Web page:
So, what strategies would propel cycling as active transport to gain popularity in Wollongong and Sydney?
Overall, the ways forward are plenty, ranging from easy-to-implement to more complex and gradual changes. Some ideas and recommendations may reinforce the importance of initiatives already being tried by Wollongong City Council and within the City of Sydney Local Government Area. These should include greater funding for an urban redesign for shared public space, changing the mindset of pro-driving adherents and refocusing policing efforts and accident analyses towards increased active transport, of which cycling forms an integral part.
Imagining Wollongong and Sydney as ‘velotopias’ of Southern Europe requires repurposing our extensive road infrastructure legacy. Yet, to achieve that, we need to change state and federal government pool funding models for active transport while repositioning the motor vehicle as a well-behaved co-host of the road rather than its rightful owner.
The lessons from elsewhere show that utilising existing road infrastructure for active and passive transport choices proves more successful than introducing piecemeal schemes. In 2017, the Belgian city of Ghent spent €4m to filter car access via a circular road system that prioritised pedestrians and cyclists. After just one year, motor vehicle trips had fallen from 55 to 27 per cent, and local business turnover had improved. In 2020, the traffic-congested city of Birmingham in the UK started to follow suit. These examples show that urban design is not static and must undergo significant changes, including returning streets for shared purposes rather than leaving them solely to cars.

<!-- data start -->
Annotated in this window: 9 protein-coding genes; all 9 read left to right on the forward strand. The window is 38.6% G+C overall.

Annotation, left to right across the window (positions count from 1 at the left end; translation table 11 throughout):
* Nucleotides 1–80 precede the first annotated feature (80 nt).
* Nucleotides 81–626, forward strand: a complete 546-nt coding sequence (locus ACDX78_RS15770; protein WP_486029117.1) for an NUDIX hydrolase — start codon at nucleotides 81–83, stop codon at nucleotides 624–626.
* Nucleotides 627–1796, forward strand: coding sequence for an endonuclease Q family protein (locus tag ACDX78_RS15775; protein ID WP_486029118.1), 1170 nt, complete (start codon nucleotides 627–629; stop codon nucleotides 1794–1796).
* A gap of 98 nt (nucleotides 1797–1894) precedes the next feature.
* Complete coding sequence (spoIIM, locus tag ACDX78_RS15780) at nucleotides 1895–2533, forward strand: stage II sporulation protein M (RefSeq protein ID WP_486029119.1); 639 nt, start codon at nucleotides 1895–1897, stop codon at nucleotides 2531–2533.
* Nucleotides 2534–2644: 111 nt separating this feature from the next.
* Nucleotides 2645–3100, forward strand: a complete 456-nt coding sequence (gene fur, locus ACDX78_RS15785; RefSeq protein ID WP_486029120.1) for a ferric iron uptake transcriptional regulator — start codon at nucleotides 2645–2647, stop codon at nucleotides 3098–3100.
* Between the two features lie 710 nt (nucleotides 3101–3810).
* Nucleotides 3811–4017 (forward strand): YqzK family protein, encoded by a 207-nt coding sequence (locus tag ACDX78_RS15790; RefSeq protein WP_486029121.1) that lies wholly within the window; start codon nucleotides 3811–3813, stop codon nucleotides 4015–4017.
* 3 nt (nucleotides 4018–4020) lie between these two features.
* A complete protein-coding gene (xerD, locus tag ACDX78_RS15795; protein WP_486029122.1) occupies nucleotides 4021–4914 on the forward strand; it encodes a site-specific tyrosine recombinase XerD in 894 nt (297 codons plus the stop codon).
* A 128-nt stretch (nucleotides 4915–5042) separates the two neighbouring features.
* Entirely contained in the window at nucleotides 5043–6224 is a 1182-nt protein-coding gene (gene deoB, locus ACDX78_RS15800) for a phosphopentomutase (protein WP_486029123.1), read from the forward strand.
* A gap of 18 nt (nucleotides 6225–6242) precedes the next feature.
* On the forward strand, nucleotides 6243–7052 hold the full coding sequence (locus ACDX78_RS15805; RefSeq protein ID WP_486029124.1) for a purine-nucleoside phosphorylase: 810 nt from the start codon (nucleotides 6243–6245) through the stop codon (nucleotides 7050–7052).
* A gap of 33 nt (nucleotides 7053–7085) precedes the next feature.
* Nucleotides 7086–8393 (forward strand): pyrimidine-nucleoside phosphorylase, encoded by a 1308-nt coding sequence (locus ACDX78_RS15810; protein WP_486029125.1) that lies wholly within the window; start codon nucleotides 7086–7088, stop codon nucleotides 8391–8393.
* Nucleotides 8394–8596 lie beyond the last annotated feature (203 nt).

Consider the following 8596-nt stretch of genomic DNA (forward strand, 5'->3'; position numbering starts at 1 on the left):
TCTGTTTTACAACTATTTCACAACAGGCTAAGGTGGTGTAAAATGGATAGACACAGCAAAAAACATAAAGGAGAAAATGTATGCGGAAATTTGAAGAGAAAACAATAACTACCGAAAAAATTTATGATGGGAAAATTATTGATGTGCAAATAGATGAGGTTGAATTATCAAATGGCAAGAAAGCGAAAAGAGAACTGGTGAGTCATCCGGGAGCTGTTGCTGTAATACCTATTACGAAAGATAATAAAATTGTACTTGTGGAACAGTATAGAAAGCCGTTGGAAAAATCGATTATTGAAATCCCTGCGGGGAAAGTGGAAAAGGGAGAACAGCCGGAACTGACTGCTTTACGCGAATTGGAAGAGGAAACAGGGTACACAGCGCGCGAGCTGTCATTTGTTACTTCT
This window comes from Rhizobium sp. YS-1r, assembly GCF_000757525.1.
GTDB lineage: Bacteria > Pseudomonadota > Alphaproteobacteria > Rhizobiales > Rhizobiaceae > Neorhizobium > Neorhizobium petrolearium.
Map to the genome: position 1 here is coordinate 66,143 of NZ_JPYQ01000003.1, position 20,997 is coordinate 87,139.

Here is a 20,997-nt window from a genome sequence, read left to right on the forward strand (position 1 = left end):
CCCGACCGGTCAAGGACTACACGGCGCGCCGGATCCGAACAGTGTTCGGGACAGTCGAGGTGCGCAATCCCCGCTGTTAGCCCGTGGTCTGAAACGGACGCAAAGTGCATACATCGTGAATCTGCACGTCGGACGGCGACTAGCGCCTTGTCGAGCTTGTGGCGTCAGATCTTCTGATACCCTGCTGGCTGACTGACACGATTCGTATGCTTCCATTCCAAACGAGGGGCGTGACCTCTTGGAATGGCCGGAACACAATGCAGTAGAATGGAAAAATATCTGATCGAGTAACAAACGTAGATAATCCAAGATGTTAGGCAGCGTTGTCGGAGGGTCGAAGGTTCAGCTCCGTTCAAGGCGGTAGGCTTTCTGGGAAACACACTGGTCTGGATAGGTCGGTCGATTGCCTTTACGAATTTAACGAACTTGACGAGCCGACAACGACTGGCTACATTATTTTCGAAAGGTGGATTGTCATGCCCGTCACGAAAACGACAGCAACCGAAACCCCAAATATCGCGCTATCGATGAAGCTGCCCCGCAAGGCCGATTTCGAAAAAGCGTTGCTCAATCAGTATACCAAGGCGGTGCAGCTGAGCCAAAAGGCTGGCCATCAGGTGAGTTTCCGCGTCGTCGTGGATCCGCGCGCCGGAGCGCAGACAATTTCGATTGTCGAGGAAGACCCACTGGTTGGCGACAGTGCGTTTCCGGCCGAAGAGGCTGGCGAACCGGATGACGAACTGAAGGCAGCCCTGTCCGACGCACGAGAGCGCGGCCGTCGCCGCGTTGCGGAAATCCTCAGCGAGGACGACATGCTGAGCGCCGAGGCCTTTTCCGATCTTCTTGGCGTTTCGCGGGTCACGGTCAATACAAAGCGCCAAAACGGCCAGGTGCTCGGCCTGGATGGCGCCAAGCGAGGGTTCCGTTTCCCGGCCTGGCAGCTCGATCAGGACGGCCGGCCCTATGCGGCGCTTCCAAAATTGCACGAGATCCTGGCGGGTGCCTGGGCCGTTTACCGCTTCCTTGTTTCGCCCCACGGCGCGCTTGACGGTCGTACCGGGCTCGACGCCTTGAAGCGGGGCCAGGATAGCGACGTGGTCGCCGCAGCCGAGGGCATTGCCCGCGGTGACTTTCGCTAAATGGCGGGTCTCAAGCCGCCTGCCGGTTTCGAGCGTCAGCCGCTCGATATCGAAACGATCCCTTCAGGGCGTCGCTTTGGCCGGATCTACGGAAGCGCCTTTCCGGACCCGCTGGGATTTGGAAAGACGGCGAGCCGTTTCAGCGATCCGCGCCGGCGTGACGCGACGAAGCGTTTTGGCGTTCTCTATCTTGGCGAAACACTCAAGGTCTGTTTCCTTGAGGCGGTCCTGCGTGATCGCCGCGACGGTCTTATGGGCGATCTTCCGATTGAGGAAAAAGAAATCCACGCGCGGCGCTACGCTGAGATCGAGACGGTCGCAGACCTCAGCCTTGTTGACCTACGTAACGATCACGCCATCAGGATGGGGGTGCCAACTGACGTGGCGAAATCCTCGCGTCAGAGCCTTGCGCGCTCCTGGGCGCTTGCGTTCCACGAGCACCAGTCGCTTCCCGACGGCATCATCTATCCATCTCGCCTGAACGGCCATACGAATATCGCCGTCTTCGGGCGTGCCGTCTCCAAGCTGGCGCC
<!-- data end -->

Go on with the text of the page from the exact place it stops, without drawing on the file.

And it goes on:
Our research team identified many policy interventions that would offer a relatively quick fix. The list is long: from integrated cycleway networks, targets for the removal of private cars from roads on par with increases in bike participation, congestion tax traffic-calming measures, slower speed limits on non-arterial roads (10-30km), end-of-destination facilities, rapid-access bike parking facilities, removal of on-street parking places while building more off-street parking facilities for residents to make space for segregated cycleways to finally closing laneways to motorised vehicles.
At the same time, policing efforts and accident analysis should refocus on championing active transport. As an idea, each police station could have a designated ‘cycling champion’ responsible for good practice execution and pro-cycling activism. Also, conflict zones where cyclists join roads or driveways should be mapped, and more prevention directed towards mitigating risks and increasing safety funnelled into these areas.
Once urban design embraces the notion of shared public spaces that prioritise active transport, only then it’s possible to imagine people who ride bikes and those who drive cars as co-existing in the city.
Gordon Waitt is a Senior Professor in School of Geography and Sustainable Communities and Ian Buchanan is Professor of Cultural Studies at the University of Wollongong. Both collaborate on an ARC research project, ‘Pedalling for change: cultural geography for traffic congestion innovation’, which looks at cycling rates in Australia and asks why they are so low.
This article is republished from the Daily Telegraph where it appeared on 20 September 2022 under the title: "Bike paths key to Australians riding to work: Wollongong Uni expert". Read the original article.